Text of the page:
Sappho, fragment 3
by Julia Dubnoff

Now, I shall sing these songs
Beautifully
for my companions.

Sappho, fragment 58
by Mary Barnard

Pain penetrates
Me drop
by drop

Sappho, fragment 42
loose translation by Michael R. Burch

Eros shakes my soul:
a wind on desolate mountains
leveling oaks.

Sappho, fragment 52
by Kenneth Rexroth

The moon has set,
And the Pleiades. It is
Midnight. Time passes.
I sleep alone.

Sappho, fragment 52
loose translation by Michael R. Burch

The moon has long since set;
the Pleiades are gone;
now half the night is spent
and yet I sleep alone.

Sappho, fragment 104
by T. S. Eliot

At the violet hour, the evening hour that strives
Homeward, and brings the sailor home from sea,
The typist home at teatime, clears her breakfast, lights
Her stove, and lays out food in tins.

Three Letters to Anaktoria
by Robert Lowell

I set that man above the gods and heroes —
all day, he sits before you face to face,
like a cardplayer. Your elbow brushes his elbow —
if you should speak, he hears.

The touched heart madly stirs,
your laughter is water hurrying over pebbles —
every gesture is a proclamation,
every sound is speech ...

Refining fire purifies my flesh!
I hear you: a hollowness in my ears
thunders and stuns me. I cannot speak.
I cannot see.

I shiver. A dead whiteness spreads over
my body, trickling pinpricks of sweat.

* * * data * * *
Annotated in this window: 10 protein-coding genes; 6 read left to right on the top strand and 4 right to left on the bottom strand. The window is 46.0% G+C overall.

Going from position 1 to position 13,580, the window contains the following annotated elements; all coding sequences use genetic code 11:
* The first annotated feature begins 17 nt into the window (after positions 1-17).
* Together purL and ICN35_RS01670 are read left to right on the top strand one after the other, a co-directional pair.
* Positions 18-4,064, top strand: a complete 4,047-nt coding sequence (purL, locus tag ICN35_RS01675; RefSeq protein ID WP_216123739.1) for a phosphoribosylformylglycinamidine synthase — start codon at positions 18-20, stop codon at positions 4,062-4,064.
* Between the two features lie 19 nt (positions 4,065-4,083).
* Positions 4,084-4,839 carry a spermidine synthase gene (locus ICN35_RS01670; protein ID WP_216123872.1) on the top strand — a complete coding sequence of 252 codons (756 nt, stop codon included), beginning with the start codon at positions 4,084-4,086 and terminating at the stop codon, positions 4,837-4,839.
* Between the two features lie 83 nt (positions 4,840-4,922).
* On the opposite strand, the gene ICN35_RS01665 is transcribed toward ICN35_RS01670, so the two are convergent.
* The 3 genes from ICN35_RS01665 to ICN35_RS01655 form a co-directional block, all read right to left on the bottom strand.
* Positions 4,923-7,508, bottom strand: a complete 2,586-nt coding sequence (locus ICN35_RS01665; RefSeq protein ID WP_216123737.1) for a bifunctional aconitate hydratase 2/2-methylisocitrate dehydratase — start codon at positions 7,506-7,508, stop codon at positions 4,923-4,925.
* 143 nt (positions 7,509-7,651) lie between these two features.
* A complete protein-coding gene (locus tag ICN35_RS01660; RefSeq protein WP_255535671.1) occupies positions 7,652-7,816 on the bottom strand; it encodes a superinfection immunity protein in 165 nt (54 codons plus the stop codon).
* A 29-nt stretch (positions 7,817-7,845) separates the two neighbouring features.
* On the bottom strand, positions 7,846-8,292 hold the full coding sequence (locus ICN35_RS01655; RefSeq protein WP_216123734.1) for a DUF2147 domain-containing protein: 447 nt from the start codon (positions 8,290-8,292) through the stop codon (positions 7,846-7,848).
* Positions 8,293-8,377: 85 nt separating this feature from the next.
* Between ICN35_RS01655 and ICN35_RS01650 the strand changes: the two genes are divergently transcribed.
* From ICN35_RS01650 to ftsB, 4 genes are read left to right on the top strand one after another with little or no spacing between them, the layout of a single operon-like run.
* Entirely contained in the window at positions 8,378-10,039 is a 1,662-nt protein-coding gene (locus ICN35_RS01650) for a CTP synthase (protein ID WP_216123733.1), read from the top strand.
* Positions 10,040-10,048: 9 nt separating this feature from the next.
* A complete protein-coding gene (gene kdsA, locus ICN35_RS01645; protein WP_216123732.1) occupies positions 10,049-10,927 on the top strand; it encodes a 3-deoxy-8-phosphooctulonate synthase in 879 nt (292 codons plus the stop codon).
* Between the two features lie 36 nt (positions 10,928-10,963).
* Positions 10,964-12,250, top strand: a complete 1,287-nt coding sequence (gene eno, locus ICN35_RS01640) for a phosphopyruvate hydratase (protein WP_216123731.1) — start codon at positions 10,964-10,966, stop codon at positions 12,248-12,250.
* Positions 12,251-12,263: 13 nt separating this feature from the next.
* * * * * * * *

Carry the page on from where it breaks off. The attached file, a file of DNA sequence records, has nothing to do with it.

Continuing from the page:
I am greener than the greenest green grass —
I die!

Sappho, fragment 146
by Elizabeth Barrett Browning

Song of the Rose

If Zeus chose us a king of the flowers in his mirth,
He would call to the Rose and would royally crown it,
For the Rose, ho, the Rose, is the grace of the earth,
Is the light of the plants that are growing upon it.

For the Rose, ho, the Rose, is the eye of the flowers,
Is the blush of the meadows that feel themselves fair—
Is the lightning of beauty that strikes through the bowers
On pale lovers who sit in the glow unaware.

Ho, the Rose breathes of love! Ho, the Rose lifts the cup
To the red lips of Cypris invoked for a guest!
Ho, the Rose, having curled its sweet leaves for the world,
Takes delight in the motion its petals keep up,
As they laugh to the wind as it laughs from the west!

Sappho, fragment 94
loose translation by Michael R. Burch

Shepherds trample the hyacinth;
its petals darken the heath
foreshadowing shepherds' grief.

Sappho, fragments 93 & 94
by Dante Gabriel Rossetti

Beauty

I.

Like the sweet apple which reddens upon the topmost bough,
A-top on the topmost twig,—which the pluckers forgot, somehow,—
Forgot it not, nay, but got it not, for none could get it till now.

II.

Like the wild hyacinth flower which on the hills is found,
Which the passing feet of the shepherds for ever tear and wound,
Until the purple blossom is trodden into the ground.

Sappho, fragment 130
loose translation by Michael R. Burch

May the gods prolong the night
  —yes, let it last forever!—
as long as you sleep in my sight.

Sappho, fragment 137
loose translation by Michael R. Burch